Monday, 5 June 2017

Competition time - The One Stop Fiction Multi Genre Giveaway

This is another great chance to win some books from diverse genres, including a paperback copy of Twice Born


Enter here  - One Stop Fiction Multi-Genre Giveaway Competition

1st Prize Winner Takes All

2nd Prize Winner gets top 5 eBook Titles of their Favourite Genre.

Open worldwide until the end of June 2017.

Saturday, 3 June 2017

Two Book Reviews: One is travel escapism and other adventure escapism!

At Home in the Pays d’Oc: The story of two accidental expatriates by Patricia Feinberg Stoner

I do enjoy reading about someone's experiences moving to a new place, especially when this place is warm and hot, and somewhere I'd like to be!
This is a lovely stroll through Patricia’s life in the Pay d’Oc when she and he husband bought a holiday home, and then decided to move there permanently – for a while - all because of a dog!
It’s a very humourous look at their attempt to live in France, absorbing its customs and peculiarities. Or as I call it, living the dream! Although it doesn’t come without some difficulties, funny though they are, animals included. Patricia describes house renovations and negotiations with the french legal system, conquering the language, dealing with a difficult neighbour, and getting involved in local customs. Patricia writes with a warm engaging tone, great to read if you fancy an escape in the sunshine.
A very enjoyable read  - highly recommended!

You can buy it here Amazon


My second book review is a classic tale of adventure, treasure and revenge on the high seas!
Gage Finley has long had an obsession with the wreck of the pirate ship Scavenger after he found a flintlock on the ocean floor that belonged to the captain. It's an obsession that has ruined his relationship with his daughter, and sees him regretting lost time with his family. When more evidence turns up of the wreck he mounts a search, but an old adversary wants to beat him to it. He has to decide who he can trust, not only with the treasure but with his life.
This is a well told story, with believable characters, an engaging story line, and a very unlikeable psychopath. The action is broken up with some nice moments of reflection and banter, and some great female characters have lots of action too. If you like your fiction fast and furious, this is for you!

You can buy it here - Amazon

Sunday, 28 May 2017

Countdown Deal on Twice Born starting Friday 2nd June

Twice Born is dropping to $0.99 on Friday June 2nd on Amazon.com, until June 5th when it goes up to $1.99 US.
You have 1 week to buy at a discounted price until it returns to $2.99 on Friday 7th.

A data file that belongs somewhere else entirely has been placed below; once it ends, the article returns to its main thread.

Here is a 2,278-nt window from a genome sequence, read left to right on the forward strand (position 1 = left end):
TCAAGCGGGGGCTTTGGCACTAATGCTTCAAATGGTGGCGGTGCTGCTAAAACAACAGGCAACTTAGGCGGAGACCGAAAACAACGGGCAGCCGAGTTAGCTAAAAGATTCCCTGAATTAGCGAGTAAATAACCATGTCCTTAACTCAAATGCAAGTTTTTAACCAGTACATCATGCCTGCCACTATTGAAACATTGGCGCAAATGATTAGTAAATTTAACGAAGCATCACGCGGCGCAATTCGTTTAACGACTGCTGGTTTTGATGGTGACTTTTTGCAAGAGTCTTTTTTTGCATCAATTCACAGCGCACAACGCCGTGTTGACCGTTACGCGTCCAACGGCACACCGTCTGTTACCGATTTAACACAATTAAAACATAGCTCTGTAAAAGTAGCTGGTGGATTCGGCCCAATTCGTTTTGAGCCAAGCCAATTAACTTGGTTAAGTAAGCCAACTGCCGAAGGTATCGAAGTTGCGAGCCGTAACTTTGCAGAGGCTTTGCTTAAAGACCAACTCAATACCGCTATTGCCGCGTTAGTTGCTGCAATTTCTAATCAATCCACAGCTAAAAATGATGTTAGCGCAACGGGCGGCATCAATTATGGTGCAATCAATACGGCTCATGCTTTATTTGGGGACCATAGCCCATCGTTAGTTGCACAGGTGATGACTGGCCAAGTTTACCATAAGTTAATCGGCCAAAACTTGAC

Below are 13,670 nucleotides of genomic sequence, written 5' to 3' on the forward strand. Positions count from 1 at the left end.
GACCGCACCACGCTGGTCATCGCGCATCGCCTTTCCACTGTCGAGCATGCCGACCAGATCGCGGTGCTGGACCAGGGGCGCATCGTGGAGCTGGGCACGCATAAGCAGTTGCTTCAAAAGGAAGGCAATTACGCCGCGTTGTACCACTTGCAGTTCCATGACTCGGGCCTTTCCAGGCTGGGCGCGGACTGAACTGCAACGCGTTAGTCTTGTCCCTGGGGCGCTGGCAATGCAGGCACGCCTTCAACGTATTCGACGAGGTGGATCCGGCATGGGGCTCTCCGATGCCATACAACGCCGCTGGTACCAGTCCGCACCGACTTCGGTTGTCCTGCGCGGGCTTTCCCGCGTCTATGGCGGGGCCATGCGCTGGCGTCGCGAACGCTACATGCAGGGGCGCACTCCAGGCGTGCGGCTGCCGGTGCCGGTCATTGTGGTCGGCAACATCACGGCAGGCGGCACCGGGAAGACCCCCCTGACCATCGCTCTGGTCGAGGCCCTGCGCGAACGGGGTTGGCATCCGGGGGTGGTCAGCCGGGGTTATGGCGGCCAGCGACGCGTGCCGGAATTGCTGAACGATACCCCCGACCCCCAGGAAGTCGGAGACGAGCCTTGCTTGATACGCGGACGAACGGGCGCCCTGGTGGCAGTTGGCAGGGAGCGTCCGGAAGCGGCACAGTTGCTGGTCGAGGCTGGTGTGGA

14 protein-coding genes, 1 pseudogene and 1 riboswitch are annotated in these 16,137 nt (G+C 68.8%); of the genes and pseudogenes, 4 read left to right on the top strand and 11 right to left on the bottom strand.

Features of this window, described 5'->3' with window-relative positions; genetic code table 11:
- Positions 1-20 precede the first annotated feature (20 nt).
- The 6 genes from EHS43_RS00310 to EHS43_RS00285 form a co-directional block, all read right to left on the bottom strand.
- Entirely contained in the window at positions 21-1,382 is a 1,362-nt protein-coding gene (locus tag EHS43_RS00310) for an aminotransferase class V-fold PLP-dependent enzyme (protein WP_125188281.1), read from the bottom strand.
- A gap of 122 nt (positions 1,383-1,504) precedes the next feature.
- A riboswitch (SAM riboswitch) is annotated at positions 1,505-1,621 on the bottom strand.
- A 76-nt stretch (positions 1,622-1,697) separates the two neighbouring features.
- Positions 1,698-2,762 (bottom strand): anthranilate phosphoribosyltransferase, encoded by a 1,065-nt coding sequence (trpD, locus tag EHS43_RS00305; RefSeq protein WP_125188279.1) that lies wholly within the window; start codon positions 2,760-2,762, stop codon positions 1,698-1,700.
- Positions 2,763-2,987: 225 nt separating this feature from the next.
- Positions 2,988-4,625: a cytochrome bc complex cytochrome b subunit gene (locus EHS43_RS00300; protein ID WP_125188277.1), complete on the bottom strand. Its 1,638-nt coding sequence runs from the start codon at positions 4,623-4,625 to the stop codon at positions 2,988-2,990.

It's had some great reviews so it's a great chance to grab a discounted copy. I'll send out a reminder nearer the time.

This is to coincide with the Science Fiction and Fantasy Author and Artist Faire starting tomorrow on the 29th May - I'll be popping in on Friday 2nd, I'll update later in the week.

Here's the blurb -

Tom is finally back in the Other, and once reunited with King Arthur he joins the search for the missing priestess, Nimue. Their investigations suggest she is deliberately hiding, but why? Arthur is convinced that Merlin is involved, and puts them all at risk to find him, especially Tom. 
In this fast-paced race across the Other, Tom encounters strange beasts, ancient gods and dragons, and finds friends nor foes aren’t quite what they seem. As Tom’s life is threatened, will he have the courage and skill to survive?

Sunday, 21 May 2017

About a Girl - and what Chris Cornell means to me.

Reading Festival 1992


Reading Festival line-up 1992
It has been raining heavily all weekend, the sky grey and low, the grass now invisible under large pools of mud. Our clothes are wet, tents are flooded, and people have been reporting to the first aid tent with trench foot. I can smell wood smoke, cannabis, damp earth, and curry.
We stand in the heaving damp crowd, steam rising from us into the dark night, gazing in anticipation towards the illuminated stage; white light against the dense black of the heavy cloud filled sky. There are thousands of us pressed together, pushing forward, jostling for position, good natured, excited, drunk, stoned, clutching plastic pint glasses of lager, hurriedly finishing the dregs, knowing that in minutes they will be dropped and crushed underfoot, or hurled high overhead, as the surging crowd behind us will swell forward when Nirvana appear on stage. We decide to get closer and edge forward through the densely packed bodies, squeezing into non-existent gaps until we stumble into space, the stage looming large above us. Figures move across the stage and guitars emit strange squeals as they are tuned. As one we become still, we watch, we wait.

It’s a powerful feeling when you find your tribe; the sense of belonging that this manifests is all encompassing, but also grounding. You’ve found your place in the world, and it now makes a little more sense. The Reading Festival in 1992 was the sixth time I’d been, and it was a regular on the calendar, but my journey to Reading and the sense of belonging I felt to those people and the friends I went with, started years before, in the late 80’s when I walked into a club called JB’s. I was on the cusp of adulthood and I was thinking how very boring I was, how conventional, predictable, and how unless I did something my life would slide into banality and I would begin  my decline into a boring middle age, regretting lost opportunities. This probably sounds dramatic, but I remember it distinctly.